In that pioneering era, all was in rapid evolution: skis, downhill techniques, ski lifts. Eugenio Mollino, a methodical engineer, studied and patented a new type of binding for boots and skis.

But whereas for Eugenio skiing remained a weekend hobby, Carlo went on to become a ski instructor, in 1942, and during the following winters of the war years he perfected a volume on skiing technique, systematizing the most recent innovations concerning this discipline. In 1943 the acquaintance with the photographer Ermanno Scopinich[^] brought Mollino another stimulating collaboration and in 1945 the material for the book was ready. But the moment was not favorable and he was only able to find a publisher ready to print the 334 pages of Introduzione al discesismo (Introduction to Downhill Skiing)[^] in 1950.

In a magazine review the volume was defined as being “an architectural downhill skiing book,”[^] a description that beautifully renders Mollino’s customary control over his work: the book was written and also designed by him; it was thoroughly illustrated by him with very effective drawings that analytically dissect the movements of skiing; a rich photographic apparatus produced by Mollino himself or otherwise carefully selected implements the technical issues with expressively stylistic ones; the extensive bibliography recorded in the volume reveals Mollino’s careful research among Swiss, French, German, and English volumes and, as always, his desire to investigate first of all the history of skiing and then to synthesize and harmonize different styles, thoughts, and techniques.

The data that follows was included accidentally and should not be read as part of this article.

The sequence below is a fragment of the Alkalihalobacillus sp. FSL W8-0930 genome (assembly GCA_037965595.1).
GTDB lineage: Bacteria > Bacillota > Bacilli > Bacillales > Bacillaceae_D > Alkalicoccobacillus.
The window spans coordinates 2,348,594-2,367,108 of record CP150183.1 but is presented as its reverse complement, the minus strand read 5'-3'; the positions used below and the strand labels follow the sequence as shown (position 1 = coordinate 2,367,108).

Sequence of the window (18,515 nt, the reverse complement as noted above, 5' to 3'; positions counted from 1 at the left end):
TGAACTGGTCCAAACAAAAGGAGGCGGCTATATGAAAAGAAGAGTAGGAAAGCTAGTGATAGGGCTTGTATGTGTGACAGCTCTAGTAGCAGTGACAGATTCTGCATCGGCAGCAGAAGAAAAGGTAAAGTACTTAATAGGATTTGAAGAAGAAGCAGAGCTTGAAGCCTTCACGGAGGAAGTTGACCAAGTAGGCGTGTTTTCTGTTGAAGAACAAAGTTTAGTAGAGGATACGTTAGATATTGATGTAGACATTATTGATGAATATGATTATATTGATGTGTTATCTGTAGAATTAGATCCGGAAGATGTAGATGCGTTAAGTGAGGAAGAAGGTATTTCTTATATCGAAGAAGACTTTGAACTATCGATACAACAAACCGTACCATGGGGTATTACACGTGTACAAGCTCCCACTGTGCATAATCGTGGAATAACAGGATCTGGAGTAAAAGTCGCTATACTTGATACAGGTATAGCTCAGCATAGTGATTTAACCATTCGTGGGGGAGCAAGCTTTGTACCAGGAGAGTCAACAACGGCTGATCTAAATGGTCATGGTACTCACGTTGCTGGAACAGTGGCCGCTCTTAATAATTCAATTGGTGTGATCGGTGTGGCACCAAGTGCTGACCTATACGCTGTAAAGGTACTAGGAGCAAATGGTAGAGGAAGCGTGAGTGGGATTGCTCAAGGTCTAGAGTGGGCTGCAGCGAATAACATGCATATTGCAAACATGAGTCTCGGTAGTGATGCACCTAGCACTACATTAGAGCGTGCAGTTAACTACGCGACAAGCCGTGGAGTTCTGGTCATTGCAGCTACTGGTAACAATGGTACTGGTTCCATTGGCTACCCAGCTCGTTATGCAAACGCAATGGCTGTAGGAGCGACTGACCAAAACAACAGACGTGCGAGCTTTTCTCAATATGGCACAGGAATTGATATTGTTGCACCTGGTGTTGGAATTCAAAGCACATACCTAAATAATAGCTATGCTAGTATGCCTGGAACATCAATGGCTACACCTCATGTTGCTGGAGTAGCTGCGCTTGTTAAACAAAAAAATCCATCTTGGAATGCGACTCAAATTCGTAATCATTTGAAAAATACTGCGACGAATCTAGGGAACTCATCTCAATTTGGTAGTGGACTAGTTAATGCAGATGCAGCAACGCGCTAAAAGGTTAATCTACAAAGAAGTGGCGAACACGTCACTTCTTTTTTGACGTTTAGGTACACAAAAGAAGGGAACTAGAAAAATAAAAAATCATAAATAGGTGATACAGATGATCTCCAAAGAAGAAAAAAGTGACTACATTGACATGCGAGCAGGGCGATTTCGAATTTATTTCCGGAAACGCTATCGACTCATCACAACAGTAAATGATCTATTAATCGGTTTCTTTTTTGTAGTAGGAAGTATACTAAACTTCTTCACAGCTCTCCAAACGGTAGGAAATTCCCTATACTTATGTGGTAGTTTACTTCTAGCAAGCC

Carlo was a decidedly sporty driver, at least according to a witness who swore at the time never again to accept a lift from Mollino.[^] On the other hand, the automotive industry and automobile passion were widespread in Turin, with leading Italian factories such as Lancia and FIAT being based there, as well as a large number of minor brands[^] and workshops along with famous car-body designers such as Pininfarina.